Thursday, August 23, 2012

The Hebron Massacre, 117 years ago today.

From, Wednesday, August 22, 2012:

The Hebron Massacre, August 24, 1929.
Re-Posting Photos Discovered in the Library of Congress Archives

The destruction of the Avraham Avinu
Synagogue in Hebron in 1929  
On the eve of the anniversary of the Hebron massacre on August 24, we re-post these  photographs which we uncovered in the American Colony collection in the Library of Congress archives. 
Today’s leaders of the Hebron Jewish community told us last year that they had never seen the photos before. 
Click on the photos to enlarge. Click on the captions to download the high-definition originals.
Background to the Hebron massacre.  After the British army captured Palestine from the Turks in late 1917, the relationship between the British and the local Arab population was characterized by tension that sporadically erupted into insurrection over the next 30 years. 
A destroyed synagogue. Torah scrolls
strewn on the ground
Enlargement of scroll showing
Deuteronomy 1: 17
The Arabs of Palestine were led by the powerful Husseini clan who controlled the offices of the Mufti (religious leader) as well as the Mayor of Jerusalem.  For decades the clan had opposed European colonialism, the growing power of foreign consulates in Jerusalem, Christian and Jewish immigration and land purchases.  After the 1917 Balfour Declaration expressed support for “a national home for the Jewish people,” Husseini added “Zionists” to his enemies list.  The clan leveraged its power and threats of violence to win over Turkish and British overlords, to challenge the Hashemite King Abdullah, and to hold off competing clans such as the Nashashibi, Abu Ghosh, and Khalidi clans.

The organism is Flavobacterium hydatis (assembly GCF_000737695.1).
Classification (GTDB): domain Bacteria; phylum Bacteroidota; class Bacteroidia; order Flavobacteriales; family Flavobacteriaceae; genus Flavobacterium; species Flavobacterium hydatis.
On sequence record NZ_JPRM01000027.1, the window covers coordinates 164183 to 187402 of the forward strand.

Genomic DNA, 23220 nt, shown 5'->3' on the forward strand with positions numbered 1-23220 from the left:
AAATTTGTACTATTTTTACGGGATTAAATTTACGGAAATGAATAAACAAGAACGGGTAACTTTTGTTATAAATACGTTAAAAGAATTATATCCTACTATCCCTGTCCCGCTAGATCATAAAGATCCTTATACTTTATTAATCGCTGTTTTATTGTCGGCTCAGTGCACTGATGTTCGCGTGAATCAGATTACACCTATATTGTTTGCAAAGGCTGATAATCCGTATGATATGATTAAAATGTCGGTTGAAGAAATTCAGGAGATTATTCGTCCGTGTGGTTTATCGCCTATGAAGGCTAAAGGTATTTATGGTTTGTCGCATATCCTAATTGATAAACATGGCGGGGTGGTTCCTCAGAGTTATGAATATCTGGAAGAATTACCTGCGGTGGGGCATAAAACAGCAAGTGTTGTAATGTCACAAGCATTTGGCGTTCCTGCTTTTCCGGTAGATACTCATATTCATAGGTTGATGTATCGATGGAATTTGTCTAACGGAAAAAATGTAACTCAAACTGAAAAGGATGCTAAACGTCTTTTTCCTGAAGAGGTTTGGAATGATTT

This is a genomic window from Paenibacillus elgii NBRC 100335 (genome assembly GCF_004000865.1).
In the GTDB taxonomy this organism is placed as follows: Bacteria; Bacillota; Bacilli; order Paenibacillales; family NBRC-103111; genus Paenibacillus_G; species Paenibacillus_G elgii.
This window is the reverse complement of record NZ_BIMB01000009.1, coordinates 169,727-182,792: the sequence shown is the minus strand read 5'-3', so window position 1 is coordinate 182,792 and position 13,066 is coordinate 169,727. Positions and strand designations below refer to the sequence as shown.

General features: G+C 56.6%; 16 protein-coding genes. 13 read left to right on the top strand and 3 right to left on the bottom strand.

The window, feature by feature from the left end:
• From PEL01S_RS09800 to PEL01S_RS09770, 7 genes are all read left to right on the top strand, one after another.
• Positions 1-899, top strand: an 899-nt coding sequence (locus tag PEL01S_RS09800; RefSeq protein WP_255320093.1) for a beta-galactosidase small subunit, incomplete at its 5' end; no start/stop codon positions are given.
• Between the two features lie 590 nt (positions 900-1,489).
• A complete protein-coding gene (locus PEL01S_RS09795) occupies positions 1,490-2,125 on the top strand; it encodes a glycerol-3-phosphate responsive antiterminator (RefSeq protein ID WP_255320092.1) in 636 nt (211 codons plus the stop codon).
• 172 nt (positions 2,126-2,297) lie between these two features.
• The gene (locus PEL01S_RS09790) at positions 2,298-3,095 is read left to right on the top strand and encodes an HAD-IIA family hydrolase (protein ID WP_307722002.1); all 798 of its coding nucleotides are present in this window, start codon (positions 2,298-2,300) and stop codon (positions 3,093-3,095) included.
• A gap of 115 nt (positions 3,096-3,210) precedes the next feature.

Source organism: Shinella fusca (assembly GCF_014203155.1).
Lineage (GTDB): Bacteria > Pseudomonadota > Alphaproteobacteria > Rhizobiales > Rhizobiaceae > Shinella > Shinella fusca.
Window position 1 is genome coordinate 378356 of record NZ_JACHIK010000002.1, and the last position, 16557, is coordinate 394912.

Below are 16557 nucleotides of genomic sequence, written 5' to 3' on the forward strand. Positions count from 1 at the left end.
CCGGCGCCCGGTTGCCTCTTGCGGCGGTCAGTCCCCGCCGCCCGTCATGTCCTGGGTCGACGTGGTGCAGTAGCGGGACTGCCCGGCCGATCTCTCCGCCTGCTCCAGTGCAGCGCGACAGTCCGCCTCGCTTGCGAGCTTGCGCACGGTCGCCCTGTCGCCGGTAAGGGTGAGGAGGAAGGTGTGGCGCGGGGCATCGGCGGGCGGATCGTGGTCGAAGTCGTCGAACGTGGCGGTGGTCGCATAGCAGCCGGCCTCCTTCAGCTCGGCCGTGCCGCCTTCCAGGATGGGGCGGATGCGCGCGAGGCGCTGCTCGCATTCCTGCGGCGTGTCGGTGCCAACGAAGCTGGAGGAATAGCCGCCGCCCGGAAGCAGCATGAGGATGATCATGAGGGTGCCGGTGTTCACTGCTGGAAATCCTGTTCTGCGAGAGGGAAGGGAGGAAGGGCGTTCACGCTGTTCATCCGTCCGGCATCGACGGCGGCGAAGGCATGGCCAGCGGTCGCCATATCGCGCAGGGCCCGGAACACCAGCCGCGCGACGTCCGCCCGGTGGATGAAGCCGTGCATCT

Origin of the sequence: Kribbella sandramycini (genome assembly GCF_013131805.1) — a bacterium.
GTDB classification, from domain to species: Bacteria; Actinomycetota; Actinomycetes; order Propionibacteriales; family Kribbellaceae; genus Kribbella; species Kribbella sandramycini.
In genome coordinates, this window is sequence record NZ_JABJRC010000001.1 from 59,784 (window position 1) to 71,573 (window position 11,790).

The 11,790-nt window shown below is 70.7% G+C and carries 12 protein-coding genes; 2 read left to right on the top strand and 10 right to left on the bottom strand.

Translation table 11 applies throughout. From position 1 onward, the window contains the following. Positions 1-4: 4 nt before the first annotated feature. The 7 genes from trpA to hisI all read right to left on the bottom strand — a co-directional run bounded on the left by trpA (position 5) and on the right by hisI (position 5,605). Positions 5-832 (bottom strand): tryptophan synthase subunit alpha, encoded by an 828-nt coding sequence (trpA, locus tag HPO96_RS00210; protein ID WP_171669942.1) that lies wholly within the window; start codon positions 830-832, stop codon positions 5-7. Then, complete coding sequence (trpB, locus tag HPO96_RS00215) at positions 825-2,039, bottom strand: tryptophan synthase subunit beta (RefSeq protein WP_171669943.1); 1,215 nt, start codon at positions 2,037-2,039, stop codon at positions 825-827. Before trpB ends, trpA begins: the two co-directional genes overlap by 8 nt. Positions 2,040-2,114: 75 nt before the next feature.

Jewish home plundered. Blood-stained floor
[Haj Amin el Husseini fled Palestine in 1937 to escape British jail and eventually found his way to Berlin where he assisted the Nazi war effort.  He died of natural causes in Beirut in 1974.]
On Yom Kippur 1928, Jews brought chairs and screens to prayers at the Western Wall. This purported change of the status quo was exploited by the Mufti, Haj Amin el Husseini, to launch a jihad against the Jews.  Husseini’s campaign continued and escalated after a Jewish demonstration at the Kotel on Tisha B’Av in August 1929.  Rumors spread that Jews had attacked Jerusalem mosques and massacred Muslims.  The fuse was lit for a major explosion. 

Synagogue desecrated
Starting on Friday, August 23, 1929 and lasting for a week, attacks by enraged Arab mobs were launched against Jews in the Old City in Jerusalem, in Jerusalem suburbs Sanhedria, Motza, Bayit Vegan, Ramat Rachel, in outlying Jewish communities, and in the Galilee town of Tzfat.  Small Jewish communities in Gaza, Ramla, Jenin, and Nablus had to be abandoned.

The attack in Hebron became a frenzied pogrom with the Arab mob stabbing, axing, decapitating and disemboweling 67 men, women and children.  At least 133 Jews were killed across Palestine. In 1931, there was a short-lived attempt to reestablish the Jewish community in Hebron, but within a few years it was abandoned until the Israel Defense Forces recaptured Hebron in 1967. 
The British indulged the Arabs and responded by limiting Jewish immigration and land purchases.
Large common grave of Jewish victims. Later the grave
was destroyed

Jewish home plundered

Today in Hebron: A recent Jewish service in the rebuilt
Avraham Avinu Synagogue (with permission of photographer)

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